A major postseason sporting event featured an important kick on a Sunday… and it had nothing to do with three points in an NFL playoff game.
This wasn’t a missed 27-yard kick by Blair Walsh. This was a made one-yard kick by Draymond Green of the Golden State Warriors. He committed what the NBA called a dead-ball foul (you can’t make this stuff up) against Steven Adams of the Oklahoma City Thunder in Game 3 of the Western Conference Finals:
— SB Nation (@SBNation) May 23, 2016
The moment was all anyone could talk about after Game 3 ended. It remained a news story on Monday when the NBA chose not to suspend Green — tagged with a flagrant foul — for Game 4:
— The Comeback (@thecomeback) May 23, 2016
You might think this is typical Draymond Green bullspit, the kind of behavior he continuously engages in and doesn’t get punished (enough) for. You might think this is completely unintentional and therefore not a big deal. You might step into the middle and say that Draymond’s intent has nothing to do with whether a foul warrants an ejection or suspension.
For any of these subgroups, or interested observers who don’t fit neatly into any category, let it be known: Draymond Green’s kick is bigger than any category. It’s bigger than the NBA, bigger than officiating itself. The possibility of Draymond getting suspended for Game 4 is an interesting in-the-moment drama, good for a 24- or 48-hour news cycle at most.
The true significance of this kick dwarfs a 48-hour news whirlwind to an extent you can’t readily imagine.
Draymond Green’s kick has shown us the future of all team sports — or at least, what they can become in a more enlightened society.
“Whoa there, slow your roll — let’s not try to blow this out of proportion or anything…”
That’s an understandable reaction.
All I can say is this: If you closely consider what’s said (and shown) below, some of you might begin to realize why Draymond’s “one-yard field goal” could transform sports as we know them… for the better.
You’ve seen Draymond’s kick in multiple images above. Let’s start our larger conversation with a different visual. It comes from Game 4 of the Cleveland Cavaliers-Toronto Raptors series on Monday night:
Interesting move, not necessarily a basketball move, but Lowry is doing whatever it takes to get FTs. https://t.co/oLQUCLwQz8
— BBALLBREAKDOWN (@bballbreakdown) May 24, 2016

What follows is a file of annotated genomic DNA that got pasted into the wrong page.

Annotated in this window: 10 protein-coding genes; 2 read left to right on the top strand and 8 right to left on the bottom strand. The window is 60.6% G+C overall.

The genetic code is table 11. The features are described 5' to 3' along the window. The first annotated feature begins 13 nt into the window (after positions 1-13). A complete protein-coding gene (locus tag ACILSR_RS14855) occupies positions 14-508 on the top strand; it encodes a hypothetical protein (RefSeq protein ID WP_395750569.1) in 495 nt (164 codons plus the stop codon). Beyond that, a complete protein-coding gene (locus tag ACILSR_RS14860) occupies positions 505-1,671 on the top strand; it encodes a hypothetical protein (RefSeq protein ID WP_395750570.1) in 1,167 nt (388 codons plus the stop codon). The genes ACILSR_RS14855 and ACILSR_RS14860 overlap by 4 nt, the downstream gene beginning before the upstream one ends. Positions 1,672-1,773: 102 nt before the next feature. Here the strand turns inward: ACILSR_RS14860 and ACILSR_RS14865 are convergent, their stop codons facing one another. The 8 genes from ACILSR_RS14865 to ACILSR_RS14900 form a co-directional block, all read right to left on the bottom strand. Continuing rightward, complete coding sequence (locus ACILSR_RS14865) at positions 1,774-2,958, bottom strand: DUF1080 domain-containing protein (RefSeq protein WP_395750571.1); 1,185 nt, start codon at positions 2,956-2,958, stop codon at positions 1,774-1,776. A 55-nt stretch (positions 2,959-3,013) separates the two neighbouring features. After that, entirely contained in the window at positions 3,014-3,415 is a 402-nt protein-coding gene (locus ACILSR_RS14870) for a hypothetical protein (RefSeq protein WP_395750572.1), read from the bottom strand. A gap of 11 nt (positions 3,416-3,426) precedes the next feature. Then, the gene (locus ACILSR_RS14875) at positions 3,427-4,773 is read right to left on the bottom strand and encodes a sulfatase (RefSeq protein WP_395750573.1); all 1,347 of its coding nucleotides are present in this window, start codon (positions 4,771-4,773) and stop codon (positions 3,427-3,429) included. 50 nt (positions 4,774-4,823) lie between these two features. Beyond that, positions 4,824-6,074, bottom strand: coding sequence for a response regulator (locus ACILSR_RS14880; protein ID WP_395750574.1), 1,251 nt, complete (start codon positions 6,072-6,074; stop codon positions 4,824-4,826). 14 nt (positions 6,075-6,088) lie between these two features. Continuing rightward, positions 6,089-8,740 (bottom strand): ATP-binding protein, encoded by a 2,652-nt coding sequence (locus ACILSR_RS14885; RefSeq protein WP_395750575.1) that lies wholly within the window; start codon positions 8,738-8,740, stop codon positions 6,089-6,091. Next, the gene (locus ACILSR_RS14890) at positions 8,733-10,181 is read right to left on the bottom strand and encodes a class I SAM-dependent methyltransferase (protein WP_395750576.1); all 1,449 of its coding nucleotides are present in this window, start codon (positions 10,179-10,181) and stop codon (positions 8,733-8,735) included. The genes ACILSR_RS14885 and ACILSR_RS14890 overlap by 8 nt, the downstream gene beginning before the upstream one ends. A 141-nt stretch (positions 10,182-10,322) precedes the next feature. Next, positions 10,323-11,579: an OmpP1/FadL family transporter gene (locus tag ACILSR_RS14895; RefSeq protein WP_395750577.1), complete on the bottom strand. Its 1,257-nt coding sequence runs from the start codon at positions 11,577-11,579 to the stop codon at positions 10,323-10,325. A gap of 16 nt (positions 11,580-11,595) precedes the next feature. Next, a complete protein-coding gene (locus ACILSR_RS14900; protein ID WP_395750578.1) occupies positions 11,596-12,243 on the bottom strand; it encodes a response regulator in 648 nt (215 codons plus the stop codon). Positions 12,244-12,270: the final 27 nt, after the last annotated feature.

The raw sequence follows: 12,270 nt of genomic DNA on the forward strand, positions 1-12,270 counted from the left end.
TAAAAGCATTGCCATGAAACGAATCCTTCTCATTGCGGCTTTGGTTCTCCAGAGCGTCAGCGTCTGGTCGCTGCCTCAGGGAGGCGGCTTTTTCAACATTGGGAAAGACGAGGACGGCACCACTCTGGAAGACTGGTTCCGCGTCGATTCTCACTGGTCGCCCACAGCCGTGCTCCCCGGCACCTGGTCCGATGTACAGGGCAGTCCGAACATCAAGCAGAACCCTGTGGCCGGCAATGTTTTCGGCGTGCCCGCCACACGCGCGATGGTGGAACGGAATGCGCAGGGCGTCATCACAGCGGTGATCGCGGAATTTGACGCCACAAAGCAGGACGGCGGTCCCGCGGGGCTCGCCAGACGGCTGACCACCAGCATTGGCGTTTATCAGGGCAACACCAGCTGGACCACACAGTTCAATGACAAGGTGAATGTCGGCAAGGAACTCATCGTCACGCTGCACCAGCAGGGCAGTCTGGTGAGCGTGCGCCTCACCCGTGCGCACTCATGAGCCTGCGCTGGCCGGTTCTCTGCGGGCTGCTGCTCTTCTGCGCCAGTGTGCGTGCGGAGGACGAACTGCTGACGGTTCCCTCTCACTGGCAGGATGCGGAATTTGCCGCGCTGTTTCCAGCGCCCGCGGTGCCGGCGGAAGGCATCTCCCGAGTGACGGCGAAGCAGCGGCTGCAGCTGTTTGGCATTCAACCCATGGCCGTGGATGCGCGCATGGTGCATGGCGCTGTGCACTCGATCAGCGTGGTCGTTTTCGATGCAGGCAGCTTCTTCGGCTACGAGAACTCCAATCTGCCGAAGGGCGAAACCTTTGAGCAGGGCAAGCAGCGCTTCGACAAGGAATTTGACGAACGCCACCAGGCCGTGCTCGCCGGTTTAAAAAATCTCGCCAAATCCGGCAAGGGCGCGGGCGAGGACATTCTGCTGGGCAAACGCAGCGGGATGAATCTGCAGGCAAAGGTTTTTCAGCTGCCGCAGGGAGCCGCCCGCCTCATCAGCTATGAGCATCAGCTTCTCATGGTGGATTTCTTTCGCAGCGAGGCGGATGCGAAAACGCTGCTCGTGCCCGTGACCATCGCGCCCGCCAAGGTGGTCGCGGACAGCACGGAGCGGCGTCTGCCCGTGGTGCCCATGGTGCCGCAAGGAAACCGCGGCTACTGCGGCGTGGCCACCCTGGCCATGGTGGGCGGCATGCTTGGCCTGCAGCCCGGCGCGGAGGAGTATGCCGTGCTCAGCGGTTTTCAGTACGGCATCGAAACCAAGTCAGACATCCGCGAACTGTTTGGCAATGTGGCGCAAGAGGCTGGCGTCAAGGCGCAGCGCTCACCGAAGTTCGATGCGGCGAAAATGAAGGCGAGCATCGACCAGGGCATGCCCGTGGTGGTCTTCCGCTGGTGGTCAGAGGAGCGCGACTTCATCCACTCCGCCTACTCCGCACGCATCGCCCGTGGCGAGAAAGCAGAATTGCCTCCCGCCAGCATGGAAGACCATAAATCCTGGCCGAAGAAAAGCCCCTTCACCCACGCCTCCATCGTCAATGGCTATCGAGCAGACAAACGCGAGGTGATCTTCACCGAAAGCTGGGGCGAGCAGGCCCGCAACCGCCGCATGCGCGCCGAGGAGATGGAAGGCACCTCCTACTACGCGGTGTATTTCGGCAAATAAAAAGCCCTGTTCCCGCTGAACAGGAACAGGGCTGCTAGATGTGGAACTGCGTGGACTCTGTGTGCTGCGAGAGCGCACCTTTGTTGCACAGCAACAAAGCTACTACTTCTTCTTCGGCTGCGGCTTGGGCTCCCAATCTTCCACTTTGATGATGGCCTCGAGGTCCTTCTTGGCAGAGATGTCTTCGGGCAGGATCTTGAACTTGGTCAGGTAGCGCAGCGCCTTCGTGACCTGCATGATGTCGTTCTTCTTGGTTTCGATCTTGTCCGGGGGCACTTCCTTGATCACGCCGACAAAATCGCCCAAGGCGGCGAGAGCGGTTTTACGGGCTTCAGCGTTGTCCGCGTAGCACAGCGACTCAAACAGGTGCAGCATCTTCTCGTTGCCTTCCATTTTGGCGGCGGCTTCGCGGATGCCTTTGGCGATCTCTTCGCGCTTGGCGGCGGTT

You can plainly see that Kyle Lowry, in an attempt to sell a foul call, wildly and severely extends his legs and feet. It is not a normal basketball play in the sense that it doesn’t represent anything common to a straightforward shooting process or technique. There’s nothing in a textbook which recommends or encourages such a movement of the body.
However, this IS a normal basketball play in the sense that while it is uncommon in terms of technique, it is common to what we see in the NBA every gamenight. This wasn’t always the case, but it is in this day and age. When Steve Kerr (and my Crossover Chronicles colleague John Cannon) said that Russell Westbrook does what Lowry and Draymond did the past two nights, that’s not an incorrect statement.
One doesn’t even have to focus on Westbrook, or James Harden, or any other individual. You can see in the Draymond incident (because he happened to make solid contact) and the Lowry non-incident (because he whiffed) what regularly happens in the modern NBA: Players wildly flap their arms and throw out their legs as part of the exaggerated body action which is sometimes needed to sell foul calls.
This is why Draymond’s kick is such a problem for basketball, such a thoroughly difficult issue to resolve: It’s not a basketball play in terms of technique, but it IS a basketball play in terms of the evolving culture of the sport. You’re not supposed to see it every night, but you do see it every night. When that split between technique and culture exists, where’s the Solomonic middle ground which splits the difference? This is a vast and overwhelming gray area.
In response, the NBA (and other sports leagues which suffer from similar gaps) can’t merely make a minor tweak to its rulebook and its officiating points of emphasis. Broader, more far-reaching action is needed.
In order to understand this tension and why it matters, one must realize how we got here in the first place.